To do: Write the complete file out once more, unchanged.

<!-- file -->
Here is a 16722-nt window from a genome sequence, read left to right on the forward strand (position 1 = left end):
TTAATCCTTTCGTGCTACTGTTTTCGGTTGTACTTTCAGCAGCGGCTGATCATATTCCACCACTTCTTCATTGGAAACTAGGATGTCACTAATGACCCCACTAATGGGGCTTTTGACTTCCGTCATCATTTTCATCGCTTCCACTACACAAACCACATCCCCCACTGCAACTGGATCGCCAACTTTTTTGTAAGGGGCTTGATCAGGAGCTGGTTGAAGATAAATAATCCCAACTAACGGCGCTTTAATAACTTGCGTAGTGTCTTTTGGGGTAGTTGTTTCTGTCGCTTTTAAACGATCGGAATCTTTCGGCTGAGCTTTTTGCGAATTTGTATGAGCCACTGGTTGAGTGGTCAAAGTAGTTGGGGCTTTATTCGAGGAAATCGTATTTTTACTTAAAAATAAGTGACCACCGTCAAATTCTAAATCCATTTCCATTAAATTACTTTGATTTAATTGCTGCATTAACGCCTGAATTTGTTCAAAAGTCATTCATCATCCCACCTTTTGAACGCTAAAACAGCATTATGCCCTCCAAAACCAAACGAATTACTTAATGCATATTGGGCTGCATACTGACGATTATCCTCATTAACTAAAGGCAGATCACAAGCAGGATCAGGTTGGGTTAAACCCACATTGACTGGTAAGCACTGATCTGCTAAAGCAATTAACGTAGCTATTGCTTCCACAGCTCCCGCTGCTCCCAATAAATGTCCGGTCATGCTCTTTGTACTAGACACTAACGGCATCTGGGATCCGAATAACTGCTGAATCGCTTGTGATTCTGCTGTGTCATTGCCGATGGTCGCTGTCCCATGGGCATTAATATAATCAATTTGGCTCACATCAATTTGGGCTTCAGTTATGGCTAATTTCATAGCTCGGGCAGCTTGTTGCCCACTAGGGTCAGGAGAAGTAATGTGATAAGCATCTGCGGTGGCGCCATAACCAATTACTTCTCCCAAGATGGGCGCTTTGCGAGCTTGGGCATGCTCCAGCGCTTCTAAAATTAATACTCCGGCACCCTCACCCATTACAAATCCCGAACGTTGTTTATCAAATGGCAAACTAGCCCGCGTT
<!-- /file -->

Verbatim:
Here is a 16722-nt window from a genome sequence, read left to right on the forward strand (position 1 = left end):
TTAATCCTTTCGTGCTACTGTTTTCGGTTGTACTTTCAGCAGCGGCTGATCATATTCCACCACTTCTTCATTGGAAACTAGGATGTCACTAATGACCCCACTAATGGGGCTTTTGACTTCCGTCATCATTTTCATCGCTTCCACTACACAAACCACATCCCCCACTGCAACTGGATCGCCAACTTTTTTGTAAGGGGCTTGATCAGGAGCTGGTTGAAGATAAATAATCCCAACTAACGGCGCTTTAATAACTTGCGTAGTGTCTTTTGGGGTAGTTGTTTCTGTCGCTTTTAAACGATCGGAATCTTTCGGCTGAGCTTTTTGCGAATTTGTATGAGCCACTGGTTGAGTGGTCAAAGTAGTTGGGGCTTTATTCGAGGAAATCGTATTTTTACTTAAAAATAAGTGACCACCGTCAAATTCTAAATCCATTTCCATTAAATTACTTTGATTTAATTGCTGCATTAACGCCTGAATTTGTTCAAAAGTCATTCATCATCCCACCTTTTGAACGCTAAAACAGCATTATGCCCTCCAAAACCAAACGAATTACTTAATGCATATTGGGCTGCATACTGACGATTATCCTCATTAACTAAAGGCAGATCACAAGCAGGATCAGGTTGGGTTAAACCCACATTGACTGGTAAGCACTGATCTGCTAAAGCAATTAACGTAGCTATTGCTTCCACAGCTCCCGCTGCTCCCAATAAATGTCCGGTCATGCTCTTTGTACTAGACACTAACGGCATCTGGGATCCGAATAACTGCTGAATCGCTTGTGATTCTGCTGTGTCATTGCCGATGGTCGCTGTCCCATGGGCATTAATATAATCAATTTGGCTCACATCAATTTGGGCTTCAGTTATGGCTAATTTCATAGCTCGGGCAGCTTGTTGCCCACTAGGGTCAGGAGAAGTAATGTGATAAGCATCTGCGGTGGCGCCATAACCAATTACTTCTCCCAAGATGGGCGCTTTGCGAGCTTGGGCATGCTCCAGCGCTTCTAAAATTAATACTCCGGCACCCTCACCCATTACAAATCCCGAACGTTGTTTATCAAATGGCAAACTAGCCCGCGTT